There are 3 main variables that need to be considered for effective imaging session planning:
It's fairly difficult to change the weather, so planning is really restricted to deciding whether or not the night in question will be suitable for the intended target. In the Wagner Valley where I'm located, there are very few nights that have widely separated cumulus type clouds - it's usually clear or completely socked in. I do use Clear Sky Clocks to estimate the transparency and seeing for 1 or 2 nights ahead, and find it to be usually fairly accurate. I also depend on the Wunderground weather site, especially the Scientific Forecaster Discussion and the Satellite images. The Scientific Forecaster Discussion gives you a pretty good idea of the confidence in the models, and by animating the Satellite IR and Visible images, you can visualize the flow of any clouds and high overcast.
Note that Transparency and Seeing are two completely different things. From the Clear Sky Clock website:
The line, labeled Transparency, forecasts the transparency of the air. Here 'transparency' means just what astronomers mean by the word: the total transparency of the atmosphere from ground to space. It's calculated from the total amount of water vapor in the air. It is somewhat independant of the cloud cover forecast in that there can be isolated clouds in a transparent air mass, and poor transparency can occur when there is very little cloud.
Above average transparency is necessary for good observation of low contrast objects like galaxies and nebulae. However, open clusters and planetary nebulae are quite observable in below average transparency. Large globulars and planets can be observed in poor transparency.
The line, labeled Seeing, forecasts astronomical seeing. (It's an experimental forecast.) Excellent seeing means at high magnification you will see fine detail on planets. In bad seeing, planets might look like they are under a layer of rippling water and show little detail at any magnification, but the view of galaxies is probably undiminished. Bad seeing is caused by turbulence combined with temperature differences in the atmosphere. This forecast attempts to predict turbulence and temperature differences that affect seeing for all altitudes.
Bad seeing can occur during perfectly clear weather. Often good seeing occurs during poor transparency. It's because seeing is not very related to the water vapor content of the air.
It's also fairly difficult to control the phase of the moon, but there are a few useful tactics to deal with it.
My choice of imaging target for a particular night used to be fairly random - I'd use Cartes du Ciel to look at the position of a few Messier objects, and choose one that had a fairly high elevation, and was away from the Medford sky glow to my North. This worked OK, especially when I was just getting started, and just about everything was new to me.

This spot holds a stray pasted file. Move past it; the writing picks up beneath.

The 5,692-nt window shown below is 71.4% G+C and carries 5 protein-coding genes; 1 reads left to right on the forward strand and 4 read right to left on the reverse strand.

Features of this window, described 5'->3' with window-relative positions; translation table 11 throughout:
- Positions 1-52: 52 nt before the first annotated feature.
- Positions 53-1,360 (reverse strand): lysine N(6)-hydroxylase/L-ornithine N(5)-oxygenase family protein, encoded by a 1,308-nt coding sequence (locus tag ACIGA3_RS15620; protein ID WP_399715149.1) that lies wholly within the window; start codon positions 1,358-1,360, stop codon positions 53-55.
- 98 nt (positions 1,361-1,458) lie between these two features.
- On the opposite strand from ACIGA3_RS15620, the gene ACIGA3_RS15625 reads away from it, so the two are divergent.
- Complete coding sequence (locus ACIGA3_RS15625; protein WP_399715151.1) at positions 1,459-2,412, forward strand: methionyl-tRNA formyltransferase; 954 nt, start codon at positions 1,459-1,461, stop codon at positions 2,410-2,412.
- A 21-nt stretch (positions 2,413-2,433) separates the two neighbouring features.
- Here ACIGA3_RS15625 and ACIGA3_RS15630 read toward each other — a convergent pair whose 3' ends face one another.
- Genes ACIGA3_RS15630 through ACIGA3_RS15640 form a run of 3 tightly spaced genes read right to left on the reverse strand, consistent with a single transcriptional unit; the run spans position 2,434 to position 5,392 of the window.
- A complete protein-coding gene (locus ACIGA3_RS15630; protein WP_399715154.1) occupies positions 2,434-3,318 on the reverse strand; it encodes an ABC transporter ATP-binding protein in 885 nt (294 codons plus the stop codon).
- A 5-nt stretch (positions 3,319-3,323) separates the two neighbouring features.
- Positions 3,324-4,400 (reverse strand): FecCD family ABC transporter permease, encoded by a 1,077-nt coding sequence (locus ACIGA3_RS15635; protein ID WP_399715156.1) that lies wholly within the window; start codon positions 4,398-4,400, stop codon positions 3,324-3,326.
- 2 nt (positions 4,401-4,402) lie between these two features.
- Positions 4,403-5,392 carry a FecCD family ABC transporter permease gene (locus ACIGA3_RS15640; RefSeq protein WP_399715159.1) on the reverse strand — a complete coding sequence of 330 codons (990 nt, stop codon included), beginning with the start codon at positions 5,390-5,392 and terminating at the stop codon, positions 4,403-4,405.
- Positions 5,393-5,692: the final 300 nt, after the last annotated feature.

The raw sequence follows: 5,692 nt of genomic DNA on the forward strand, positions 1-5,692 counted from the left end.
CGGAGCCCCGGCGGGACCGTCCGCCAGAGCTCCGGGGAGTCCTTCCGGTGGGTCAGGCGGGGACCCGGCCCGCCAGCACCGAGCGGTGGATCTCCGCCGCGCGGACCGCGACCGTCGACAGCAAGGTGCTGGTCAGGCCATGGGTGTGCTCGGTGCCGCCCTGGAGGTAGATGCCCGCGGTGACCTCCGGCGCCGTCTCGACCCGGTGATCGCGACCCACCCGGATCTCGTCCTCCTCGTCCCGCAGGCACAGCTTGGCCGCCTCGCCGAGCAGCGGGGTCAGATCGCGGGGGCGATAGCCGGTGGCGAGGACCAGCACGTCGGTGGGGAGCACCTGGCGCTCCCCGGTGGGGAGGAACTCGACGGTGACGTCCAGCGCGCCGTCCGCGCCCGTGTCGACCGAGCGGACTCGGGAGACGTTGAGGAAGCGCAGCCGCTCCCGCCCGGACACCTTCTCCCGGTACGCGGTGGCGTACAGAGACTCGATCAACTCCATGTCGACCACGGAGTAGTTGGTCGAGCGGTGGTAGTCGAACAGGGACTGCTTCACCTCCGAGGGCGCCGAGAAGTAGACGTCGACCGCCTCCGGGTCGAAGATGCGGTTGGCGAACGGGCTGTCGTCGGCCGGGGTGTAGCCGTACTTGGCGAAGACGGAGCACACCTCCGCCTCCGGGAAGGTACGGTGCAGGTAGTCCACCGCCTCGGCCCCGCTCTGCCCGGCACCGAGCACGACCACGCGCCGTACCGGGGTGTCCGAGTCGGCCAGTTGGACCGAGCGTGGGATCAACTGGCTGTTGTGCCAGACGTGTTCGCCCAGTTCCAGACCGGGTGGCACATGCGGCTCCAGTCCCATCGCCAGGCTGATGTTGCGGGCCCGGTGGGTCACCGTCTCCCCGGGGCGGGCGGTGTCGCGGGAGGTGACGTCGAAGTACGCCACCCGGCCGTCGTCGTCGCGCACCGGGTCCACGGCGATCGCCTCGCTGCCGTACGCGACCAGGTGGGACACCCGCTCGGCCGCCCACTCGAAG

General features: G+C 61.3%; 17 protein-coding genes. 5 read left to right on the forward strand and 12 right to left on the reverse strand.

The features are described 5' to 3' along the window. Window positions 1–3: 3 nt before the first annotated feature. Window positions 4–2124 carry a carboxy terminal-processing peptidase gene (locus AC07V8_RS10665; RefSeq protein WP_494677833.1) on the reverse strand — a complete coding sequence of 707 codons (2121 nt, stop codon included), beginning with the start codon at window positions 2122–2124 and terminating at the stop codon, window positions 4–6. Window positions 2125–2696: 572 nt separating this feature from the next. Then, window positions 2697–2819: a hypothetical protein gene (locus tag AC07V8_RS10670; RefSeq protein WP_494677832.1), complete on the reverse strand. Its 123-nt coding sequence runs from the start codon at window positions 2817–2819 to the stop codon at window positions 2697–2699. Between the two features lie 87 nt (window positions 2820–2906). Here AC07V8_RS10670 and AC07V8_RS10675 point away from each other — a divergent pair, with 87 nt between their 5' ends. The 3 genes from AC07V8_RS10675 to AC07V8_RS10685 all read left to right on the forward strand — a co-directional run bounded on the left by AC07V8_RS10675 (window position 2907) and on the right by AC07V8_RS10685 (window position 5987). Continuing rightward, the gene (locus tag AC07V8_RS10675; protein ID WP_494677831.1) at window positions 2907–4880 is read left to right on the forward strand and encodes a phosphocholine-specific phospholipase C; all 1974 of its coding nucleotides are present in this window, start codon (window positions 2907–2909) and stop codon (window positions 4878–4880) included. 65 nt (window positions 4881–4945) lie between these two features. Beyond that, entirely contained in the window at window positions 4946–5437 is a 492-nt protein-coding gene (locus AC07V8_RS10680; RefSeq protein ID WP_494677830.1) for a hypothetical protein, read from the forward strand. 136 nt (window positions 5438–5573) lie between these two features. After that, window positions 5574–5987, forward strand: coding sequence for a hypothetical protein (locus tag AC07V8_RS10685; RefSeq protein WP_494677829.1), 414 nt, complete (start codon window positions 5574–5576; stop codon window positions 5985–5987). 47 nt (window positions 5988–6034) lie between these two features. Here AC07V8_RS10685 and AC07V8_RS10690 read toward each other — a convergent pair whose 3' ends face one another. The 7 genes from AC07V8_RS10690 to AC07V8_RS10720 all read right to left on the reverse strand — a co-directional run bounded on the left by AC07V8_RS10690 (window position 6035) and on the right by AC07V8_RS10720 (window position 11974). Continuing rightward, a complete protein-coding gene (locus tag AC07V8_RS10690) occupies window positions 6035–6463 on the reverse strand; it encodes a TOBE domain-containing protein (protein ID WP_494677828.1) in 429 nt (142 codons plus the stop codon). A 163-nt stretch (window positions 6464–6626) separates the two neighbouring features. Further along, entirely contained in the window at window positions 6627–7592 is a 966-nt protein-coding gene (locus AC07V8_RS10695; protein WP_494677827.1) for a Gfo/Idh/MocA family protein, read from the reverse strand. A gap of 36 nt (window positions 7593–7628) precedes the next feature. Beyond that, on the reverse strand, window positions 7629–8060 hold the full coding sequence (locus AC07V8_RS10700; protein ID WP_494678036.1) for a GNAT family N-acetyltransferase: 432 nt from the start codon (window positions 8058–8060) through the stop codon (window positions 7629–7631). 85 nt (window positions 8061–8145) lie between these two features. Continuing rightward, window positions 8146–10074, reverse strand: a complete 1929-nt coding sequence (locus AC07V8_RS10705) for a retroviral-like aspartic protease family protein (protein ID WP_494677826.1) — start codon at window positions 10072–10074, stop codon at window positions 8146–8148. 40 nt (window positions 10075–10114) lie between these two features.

Now, however, I plan a lot more carefully. I start by keeping a list in SkyTools Pro of potential targets. I gather these from various sources, but mainly the various Astro Yahoo Groups, Cloudy Nights, and a great little book titled "The 100 Best Astrophotography Targets" by Ruben Kier. In SkyTools Pro I add the object, a link to any pictures on the Web to give me an idea of size and color, and a link to anyone's webpage who I think has done a good job on the target. In particular, if the web page gives the equipment and exposure details, that helps a lot with session planning - it provides a good starting point.
Of course, the choice of target really depends on the time of year. The main criteria for me include:
SkyTools Pro does a great job of making it easy to meet all these criteria, and more. Once you've set up your observing location, elevation, estimated sky darkness, telescope, and camera, it calculates a Quality rating for every object in your list, and for the selected object, desplays a handly little graph that shows object elevation and quality throughout the night.
SkyTools does a lot more - once you've chosen a target, you can view it in the Interactive Atlas, and turn on the Context Viewer, which displays your camera field of view as well as your guider FOV. This makes it easy to fine tune your framing. I now find SkyTools to be an indispensable part of my toolbox - highly recommended.